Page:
But as a result, a significant number of issues will arise. Patient confidentiality, data privacy and data rights, an increase in both use and development of apps, consumer-driven healthcare, and healthcare concierge services. And of course the issue of medical licensing issues across jurisdictions — which state’s medical licensing laws apply?

What is your proudest legal accomplishment (that you’re allowed to talk about)?

I would say my biggest accomplishment since graduating from law school and becoming an attorney was passing the California State Bar the first time!

But as far as during my working career, I took a position in the fall of 2014 at a newly acquired healthcare entity whose parent company had no healthcare legal leadership. My biggest success story was being a one-man legal department and building out the subsidiary so it was aligned with the parent company’s business rules while also making sure the organization was running consistently with necessary healthcare regulations.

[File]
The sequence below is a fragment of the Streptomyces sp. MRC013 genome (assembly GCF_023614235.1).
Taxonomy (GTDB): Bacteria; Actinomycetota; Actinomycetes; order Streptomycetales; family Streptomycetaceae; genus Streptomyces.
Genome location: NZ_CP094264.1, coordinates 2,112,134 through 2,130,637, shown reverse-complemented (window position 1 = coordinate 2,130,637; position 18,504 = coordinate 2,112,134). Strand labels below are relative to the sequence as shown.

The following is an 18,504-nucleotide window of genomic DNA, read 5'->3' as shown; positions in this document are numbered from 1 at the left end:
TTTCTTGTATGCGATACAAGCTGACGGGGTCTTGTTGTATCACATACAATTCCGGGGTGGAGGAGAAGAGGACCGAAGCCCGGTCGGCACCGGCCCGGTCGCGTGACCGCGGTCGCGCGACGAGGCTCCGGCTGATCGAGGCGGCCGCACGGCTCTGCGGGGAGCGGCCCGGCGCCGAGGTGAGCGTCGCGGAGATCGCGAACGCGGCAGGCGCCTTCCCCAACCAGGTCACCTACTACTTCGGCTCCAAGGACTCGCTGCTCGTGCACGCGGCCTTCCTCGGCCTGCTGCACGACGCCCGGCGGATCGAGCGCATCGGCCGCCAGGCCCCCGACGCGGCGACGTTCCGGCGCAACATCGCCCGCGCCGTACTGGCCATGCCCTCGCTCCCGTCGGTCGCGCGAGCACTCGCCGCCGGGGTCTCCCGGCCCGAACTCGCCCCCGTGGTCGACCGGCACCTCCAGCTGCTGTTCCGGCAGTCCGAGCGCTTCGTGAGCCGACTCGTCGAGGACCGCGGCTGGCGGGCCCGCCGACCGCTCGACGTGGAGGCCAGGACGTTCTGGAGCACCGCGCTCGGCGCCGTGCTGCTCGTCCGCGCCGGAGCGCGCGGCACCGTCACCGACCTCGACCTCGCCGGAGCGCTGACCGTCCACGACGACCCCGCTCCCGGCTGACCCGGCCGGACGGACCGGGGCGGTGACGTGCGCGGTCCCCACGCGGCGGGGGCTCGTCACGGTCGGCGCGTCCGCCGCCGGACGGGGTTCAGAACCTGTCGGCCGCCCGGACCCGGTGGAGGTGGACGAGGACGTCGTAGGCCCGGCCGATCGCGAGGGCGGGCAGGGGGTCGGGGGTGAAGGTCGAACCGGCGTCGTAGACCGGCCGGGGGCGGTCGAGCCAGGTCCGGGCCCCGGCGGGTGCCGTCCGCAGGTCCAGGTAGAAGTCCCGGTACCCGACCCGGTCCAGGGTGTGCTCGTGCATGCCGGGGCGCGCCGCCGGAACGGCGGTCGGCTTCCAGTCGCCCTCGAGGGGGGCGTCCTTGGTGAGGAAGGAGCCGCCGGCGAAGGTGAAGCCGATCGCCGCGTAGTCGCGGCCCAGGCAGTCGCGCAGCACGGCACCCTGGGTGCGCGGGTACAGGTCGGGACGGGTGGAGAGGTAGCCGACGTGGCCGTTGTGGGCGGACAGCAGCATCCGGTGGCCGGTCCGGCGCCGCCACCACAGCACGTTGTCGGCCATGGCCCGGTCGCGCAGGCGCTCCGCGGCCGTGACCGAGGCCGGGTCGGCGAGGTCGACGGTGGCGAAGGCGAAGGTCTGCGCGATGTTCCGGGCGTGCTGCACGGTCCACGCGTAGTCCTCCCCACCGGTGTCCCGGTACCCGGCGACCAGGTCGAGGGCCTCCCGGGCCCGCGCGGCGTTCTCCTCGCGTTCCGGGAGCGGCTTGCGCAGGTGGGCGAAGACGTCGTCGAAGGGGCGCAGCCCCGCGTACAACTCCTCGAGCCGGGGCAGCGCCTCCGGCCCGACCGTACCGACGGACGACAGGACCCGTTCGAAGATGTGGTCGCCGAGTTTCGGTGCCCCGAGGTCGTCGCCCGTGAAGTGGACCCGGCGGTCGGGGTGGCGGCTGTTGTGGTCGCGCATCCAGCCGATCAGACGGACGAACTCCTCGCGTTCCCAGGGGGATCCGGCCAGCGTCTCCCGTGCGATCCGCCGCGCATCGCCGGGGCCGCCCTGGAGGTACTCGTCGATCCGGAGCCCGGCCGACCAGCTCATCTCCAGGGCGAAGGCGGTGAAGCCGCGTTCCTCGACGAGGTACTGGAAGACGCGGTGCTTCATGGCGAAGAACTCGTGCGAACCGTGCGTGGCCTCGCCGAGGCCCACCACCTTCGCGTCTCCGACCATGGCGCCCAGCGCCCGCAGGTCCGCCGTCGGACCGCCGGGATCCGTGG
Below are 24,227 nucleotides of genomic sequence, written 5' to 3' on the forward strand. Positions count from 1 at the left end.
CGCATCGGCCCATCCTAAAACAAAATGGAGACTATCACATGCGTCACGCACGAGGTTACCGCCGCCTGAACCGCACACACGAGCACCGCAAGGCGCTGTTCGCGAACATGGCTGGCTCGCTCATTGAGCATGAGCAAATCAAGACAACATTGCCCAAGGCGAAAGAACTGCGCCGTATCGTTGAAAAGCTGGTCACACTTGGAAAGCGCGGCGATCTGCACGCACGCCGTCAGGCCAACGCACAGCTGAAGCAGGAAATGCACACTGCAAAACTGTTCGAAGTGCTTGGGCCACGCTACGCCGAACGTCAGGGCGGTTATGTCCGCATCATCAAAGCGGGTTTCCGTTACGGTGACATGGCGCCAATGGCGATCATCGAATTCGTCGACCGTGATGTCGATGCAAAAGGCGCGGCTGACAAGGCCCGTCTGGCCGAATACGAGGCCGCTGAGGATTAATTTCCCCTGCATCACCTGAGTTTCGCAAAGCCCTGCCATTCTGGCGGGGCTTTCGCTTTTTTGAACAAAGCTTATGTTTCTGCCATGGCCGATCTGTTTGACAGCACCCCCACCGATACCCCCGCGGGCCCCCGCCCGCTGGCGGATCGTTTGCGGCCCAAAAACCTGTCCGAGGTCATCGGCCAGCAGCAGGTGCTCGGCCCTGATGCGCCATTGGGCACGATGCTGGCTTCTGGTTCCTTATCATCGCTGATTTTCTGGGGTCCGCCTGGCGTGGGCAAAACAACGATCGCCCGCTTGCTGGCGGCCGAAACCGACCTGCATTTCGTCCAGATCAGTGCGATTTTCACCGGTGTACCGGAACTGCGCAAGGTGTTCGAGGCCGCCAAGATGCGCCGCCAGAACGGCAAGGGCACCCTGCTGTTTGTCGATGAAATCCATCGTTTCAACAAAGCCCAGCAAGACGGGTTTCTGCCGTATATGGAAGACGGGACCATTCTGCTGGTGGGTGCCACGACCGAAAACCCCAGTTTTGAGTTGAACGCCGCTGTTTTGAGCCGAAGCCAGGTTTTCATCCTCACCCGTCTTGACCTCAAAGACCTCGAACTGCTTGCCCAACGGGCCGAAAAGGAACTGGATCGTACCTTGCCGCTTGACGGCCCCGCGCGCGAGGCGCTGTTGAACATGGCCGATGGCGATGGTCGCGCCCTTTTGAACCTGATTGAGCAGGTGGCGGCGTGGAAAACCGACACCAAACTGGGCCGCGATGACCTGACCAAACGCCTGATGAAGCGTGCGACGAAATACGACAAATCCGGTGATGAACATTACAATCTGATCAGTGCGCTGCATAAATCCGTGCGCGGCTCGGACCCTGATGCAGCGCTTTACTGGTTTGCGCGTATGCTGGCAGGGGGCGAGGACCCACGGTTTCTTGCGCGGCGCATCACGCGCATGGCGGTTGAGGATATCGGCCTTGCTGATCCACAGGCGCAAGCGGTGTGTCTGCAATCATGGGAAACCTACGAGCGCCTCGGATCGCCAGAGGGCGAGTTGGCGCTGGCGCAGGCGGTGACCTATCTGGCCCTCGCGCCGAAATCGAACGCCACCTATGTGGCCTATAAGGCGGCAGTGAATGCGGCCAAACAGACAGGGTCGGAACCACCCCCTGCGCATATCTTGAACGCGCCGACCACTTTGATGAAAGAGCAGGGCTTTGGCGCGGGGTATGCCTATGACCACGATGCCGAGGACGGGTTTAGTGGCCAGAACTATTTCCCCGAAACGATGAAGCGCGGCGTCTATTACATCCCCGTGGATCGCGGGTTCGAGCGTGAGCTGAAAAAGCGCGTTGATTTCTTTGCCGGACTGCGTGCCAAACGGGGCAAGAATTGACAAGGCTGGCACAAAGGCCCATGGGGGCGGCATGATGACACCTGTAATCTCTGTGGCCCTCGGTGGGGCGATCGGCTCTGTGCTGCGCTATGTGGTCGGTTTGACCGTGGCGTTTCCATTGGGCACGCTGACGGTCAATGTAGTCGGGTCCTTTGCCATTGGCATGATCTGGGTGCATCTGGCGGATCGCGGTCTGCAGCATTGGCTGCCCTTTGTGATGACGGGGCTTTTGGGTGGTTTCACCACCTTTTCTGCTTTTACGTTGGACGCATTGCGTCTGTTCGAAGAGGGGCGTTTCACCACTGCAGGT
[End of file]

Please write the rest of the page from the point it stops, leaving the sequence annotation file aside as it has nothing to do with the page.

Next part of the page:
They needed a good healthcare attorney with business acumen that understood the landscape as it applied to the healthcare industry, and I was proud to be that person.

What do you wish you could teach your younger self about health and life sciences law, before you went in-house?

That question is a bit difficult to answer since I knew from the moment that I decided to commit to prepping for applying to law school that I wanted to be an in-house counsel and bypass the law firm track.

Unfortunately, most in-house positions require some law firm experience in order to have a well-rounded in-house candidate. So I would tell my younger self to be patient and just realize that all good things take time. Even if that means working at a law firm first before getting that first in-house position.